7 Ways to Avoid Distraction and Increase Productivity

September 14, 2013

10:00 am

Oh, look! It’s 10pm – I guess I should finally get around to writing this article on productivity. I’ve got my orange juice and my headphones; I’m totally ready to write this. But, wait, I think I need to do more research on how much time people waste throughout the workday. Wait, do I even need this? How is it already midnight?? Okay, okay, I think I’ve got everything I need…let me just respond to this one email. Anddd crap – what the hell – it’s 2:30 – why was I on Facebook for so long? Ugh. Everything is the worst.

Time. We all want more of it, but oftentimes we underestimate the amount of time we actually spend on various activities. Too often, by the end of the day, we discover that the time we’re allotted has somehow eluded us.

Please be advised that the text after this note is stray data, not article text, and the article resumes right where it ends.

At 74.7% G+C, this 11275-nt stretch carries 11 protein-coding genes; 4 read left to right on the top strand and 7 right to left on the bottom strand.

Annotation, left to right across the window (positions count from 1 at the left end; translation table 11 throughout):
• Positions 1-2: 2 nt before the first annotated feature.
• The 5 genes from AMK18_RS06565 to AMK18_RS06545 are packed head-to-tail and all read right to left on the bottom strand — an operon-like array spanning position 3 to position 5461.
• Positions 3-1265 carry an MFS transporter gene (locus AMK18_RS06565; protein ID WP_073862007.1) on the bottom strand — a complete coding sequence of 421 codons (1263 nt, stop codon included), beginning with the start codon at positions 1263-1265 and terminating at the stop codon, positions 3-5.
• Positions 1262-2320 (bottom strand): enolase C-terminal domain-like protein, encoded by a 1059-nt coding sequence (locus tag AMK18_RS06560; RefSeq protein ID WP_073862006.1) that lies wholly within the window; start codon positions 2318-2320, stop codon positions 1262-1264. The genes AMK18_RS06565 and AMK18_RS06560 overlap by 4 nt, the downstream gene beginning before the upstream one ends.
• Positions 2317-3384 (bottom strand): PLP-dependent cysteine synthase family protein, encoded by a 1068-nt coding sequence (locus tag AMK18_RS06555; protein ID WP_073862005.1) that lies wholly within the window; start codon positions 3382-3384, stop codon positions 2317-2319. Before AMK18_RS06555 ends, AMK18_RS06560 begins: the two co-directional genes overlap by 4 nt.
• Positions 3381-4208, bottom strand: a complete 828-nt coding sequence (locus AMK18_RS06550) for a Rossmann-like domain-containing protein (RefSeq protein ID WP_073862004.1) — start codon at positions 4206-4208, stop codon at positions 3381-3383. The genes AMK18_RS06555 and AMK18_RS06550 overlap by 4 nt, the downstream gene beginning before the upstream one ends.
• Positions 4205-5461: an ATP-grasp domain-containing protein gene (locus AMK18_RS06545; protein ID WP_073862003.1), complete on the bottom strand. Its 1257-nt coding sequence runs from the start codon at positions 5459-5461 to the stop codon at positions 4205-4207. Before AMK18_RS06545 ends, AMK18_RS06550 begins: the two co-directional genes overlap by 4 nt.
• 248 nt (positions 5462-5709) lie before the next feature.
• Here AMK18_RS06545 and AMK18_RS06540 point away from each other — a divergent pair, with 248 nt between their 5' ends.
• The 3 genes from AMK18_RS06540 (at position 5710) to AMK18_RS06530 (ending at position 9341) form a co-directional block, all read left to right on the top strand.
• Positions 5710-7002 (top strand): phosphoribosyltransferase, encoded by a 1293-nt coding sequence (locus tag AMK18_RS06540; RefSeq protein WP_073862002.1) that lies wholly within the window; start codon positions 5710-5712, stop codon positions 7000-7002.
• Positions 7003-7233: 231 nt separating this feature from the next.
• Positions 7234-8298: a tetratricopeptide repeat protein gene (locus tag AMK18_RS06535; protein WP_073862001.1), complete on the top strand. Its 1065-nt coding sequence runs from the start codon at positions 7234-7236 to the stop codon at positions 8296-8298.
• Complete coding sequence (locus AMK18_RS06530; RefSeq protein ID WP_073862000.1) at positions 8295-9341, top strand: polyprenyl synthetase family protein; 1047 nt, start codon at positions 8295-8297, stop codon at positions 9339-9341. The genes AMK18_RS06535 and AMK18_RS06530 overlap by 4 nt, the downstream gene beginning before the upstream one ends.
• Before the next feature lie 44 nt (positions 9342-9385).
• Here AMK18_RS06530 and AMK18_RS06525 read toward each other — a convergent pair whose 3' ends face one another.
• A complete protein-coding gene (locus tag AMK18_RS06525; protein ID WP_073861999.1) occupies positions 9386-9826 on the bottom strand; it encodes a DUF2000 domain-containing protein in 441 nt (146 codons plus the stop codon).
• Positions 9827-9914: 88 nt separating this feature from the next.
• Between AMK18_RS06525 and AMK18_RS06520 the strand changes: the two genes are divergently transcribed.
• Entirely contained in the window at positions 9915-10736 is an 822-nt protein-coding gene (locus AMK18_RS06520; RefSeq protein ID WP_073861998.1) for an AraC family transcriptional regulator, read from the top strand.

When it comes to productivity, our human capacity for focus (whether it’s tasks, activities, or simply living in the moment) is what drives our level of production. In order to maximize the number of productive hours (or let’s get real: precious minutes), we need to implement methods through which we minimize the distractions that prevent us from staying focused.

Here are some of the best ways to eliminate distractions and improve your productivity level.

Silence or turn off your phone

When it comes to increasing productivity, there’s nothing that can provide you with more additional time to do actual things than turning off your phone. The constant interruption brought on by the barrage of notifications, texts, and emails will stymie your level of focus and lead to minutes or even hours of wasted time. If you’re afraid of missing important calls or messages, then take the lighter route and silence your smartphone. Make sure to turn off notifications from unnecessary apps or services, though, so that you aren’t distracted by the visual stimuli.